I've been trying to request TR.HIGHPRICE for 12K RICs, for a period of 90 days. With no success, I've tried reducing the group of the request in terms of the amount of RICs and shorter time spans but I've got no luck so far.
I've had better luck with TR.TotalReturn1D and other factors like it also available as time-series, so I'm wondering if this is just on a issue about how far I can go in a request with some factors.
This happens not only with TR.HIGHPRICE, but also with TR.LOWPRICE, TR.OPENPRICE, TR.CLOSEPRICE. I've noticed as well these are written in caps, while others are not... silly question but is this made on purpose to let us know about the request lenght of some factors?
Also: I've used "TR.PriceHigh" and this issue disappears, I can make a request without much of a hastle.
Another thing, if you may answer this in this single post of course, is TR.PriceHigh, TR.PriceLow, TR.PriceClose and TR.PriceOpen are alternatives to the formulas mentioned above?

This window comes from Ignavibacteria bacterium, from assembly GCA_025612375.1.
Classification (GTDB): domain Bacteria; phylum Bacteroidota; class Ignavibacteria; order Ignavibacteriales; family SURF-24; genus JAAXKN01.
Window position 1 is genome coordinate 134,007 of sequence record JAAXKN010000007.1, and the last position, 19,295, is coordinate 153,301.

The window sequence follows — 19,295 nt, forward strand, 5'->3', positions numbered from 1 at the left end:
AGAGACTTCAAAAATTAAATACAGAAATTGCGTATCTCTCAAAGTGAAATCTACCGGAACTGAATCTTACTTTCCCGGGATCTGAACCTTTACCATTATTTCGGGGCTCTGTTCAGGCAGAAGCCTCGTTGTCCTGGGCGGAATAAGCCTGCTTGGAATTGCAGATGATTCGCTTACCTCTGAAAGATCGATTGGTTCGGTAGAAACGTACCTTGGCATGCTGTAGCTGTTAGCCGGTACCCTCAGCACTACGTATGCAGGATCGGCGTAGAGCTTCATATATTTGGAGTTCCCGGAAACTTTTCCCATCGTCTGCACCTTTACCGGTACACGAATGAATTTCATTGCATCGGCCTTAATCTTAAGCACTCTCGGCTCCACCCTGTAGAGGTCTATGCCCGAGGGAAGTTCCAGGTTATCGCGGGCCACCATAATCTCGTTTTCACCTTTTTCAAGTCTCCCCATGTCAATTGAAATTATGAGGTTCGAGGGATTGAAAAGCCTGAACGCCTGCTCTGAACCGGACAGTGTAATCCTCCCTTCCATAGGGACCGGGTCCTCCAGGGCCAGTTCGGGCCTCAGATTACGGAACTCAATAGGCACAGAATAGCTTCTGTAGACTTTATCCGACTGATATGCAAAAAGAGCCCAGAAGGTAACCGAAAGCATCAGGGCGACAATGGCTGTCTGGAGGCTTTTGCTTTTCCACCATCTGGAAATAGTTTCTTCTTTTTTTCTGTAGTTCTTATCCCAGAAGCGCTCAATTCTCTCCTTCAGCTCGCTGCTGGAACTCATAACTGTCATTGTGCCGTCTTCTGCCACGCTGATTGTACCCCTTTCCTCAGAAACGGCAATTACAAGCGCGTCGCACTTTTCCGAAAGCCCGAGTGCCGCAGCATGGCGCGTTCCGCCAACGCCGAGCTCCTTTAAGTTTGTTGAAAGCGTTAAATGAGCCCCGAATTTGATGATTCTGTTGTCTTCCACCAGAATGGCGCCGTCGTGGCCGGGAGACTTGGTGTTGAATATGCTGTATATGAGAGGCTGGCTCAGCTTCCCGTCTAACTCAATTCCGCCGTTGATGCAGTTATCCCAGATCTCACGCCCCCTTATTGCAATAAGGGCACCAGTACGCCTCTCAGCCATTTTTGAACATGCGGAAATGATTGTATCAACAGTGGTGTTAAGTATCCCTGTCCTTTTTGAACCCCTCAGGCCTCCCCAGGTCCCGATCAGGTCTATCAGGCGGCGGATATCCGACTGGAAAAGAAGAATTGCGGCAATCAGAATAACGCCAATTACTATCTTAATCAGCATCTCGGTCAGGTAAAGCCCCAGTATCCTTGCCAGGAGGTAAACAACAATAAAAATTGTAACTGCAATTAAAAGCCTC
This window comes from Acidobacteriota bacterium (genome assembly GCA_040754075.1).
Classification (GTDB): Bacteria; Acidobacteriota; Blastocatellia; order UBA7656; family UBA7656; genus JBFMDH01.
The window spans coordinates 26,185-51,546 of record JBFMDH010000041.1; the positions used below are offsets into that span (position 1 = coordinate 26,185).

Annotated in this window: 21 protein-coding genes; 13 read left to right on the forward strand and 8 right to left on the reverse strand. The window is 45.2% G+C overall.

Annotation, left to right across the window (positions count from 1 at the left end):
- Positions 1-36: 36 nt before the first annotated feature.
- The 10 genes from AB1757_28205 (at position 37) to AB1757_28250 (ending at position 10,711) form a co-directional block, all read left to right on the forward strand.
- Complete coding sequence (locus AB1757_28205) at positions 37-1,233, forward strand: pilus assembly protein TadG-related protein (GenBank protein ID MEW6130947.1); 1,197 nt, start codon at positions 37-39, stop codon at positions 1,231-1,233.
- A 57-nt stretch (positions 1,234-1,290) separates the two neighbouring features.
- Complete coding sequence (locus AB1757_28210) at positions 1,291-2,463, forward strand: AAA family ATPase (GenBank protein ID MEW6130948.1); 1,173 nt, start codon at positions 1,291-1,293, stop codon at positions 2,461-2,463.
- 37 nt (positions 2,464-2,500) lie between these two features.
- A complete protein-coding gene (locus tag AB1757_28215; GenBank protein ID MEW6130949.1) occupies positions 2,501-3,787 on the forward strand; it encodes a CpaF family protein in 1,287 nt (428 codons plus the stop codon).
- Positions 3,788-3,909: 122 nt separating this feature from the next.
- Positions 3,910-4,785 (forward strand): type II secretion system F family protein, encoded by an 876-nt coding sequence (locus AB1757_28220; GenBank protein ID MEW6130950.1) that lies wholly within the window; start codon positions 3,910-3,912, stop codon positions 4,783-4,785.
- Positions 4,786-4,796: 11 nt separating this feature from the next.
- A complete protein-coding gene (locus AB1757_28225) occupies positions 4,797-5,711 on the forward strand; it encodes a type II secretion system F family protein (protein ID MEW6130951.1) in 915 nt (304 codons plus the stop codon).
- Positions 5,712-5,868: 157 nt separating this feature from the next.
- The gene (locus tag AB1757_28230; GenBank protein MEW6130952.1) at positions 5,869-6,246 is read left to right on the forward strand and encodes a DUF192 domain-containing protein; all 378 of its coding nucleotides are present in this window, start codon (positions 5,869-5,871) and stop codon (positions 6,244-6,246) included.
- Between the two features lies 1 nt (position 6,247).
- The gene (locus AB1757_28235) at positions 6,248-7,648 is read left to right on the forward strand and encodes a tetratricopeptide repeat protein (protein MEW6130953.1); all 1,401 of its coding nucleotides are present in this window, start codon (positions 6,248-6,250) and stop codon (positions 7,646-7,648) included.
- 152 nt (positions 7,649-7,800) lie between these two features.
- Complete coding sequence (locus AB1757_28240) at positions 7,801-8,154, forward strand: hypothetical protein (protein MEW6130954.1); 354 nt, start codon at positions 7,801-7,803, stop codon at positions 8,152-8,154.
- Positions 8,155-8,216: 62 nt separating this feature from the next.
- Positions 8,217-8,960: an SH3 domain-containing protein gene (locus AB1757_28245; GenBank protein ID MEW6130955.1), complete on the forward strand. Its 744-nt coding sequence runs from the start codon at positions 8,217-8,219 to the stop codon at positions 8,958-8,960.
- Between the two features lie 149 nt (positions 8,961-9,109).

Thanks for your help!
I don't see any reason why you shouldn't be able to retrieve TR.HIGHPRICE for 90 days. Are you saying you cannot do it even for a single RIC? Retrieving timeseries for 12K RICs is a stretch. But you should be able to do it if you break the request into smaller chunks by the number of RICs. What are the symptoms you see when you try to do this?
The difference between TR.HIGHPRICE and TR.PriceHigh is that they're delivered by two different systems, which provide somewhat overlapping and somewhat complimentary capabilities. In most cases for stocks TR.HIGHPRICE and TR.PriceHigh return the same data. Using TR.PriceHigh you can retrieve stock price history in a currency of your choice. Using TR.HIGHPRICE you can retrieve stock price history unadjusted for capital changes. TR.PriceHigh is only available for stocks and stock indices. TR.HIGHPRICE is available for all exchange traded instruments.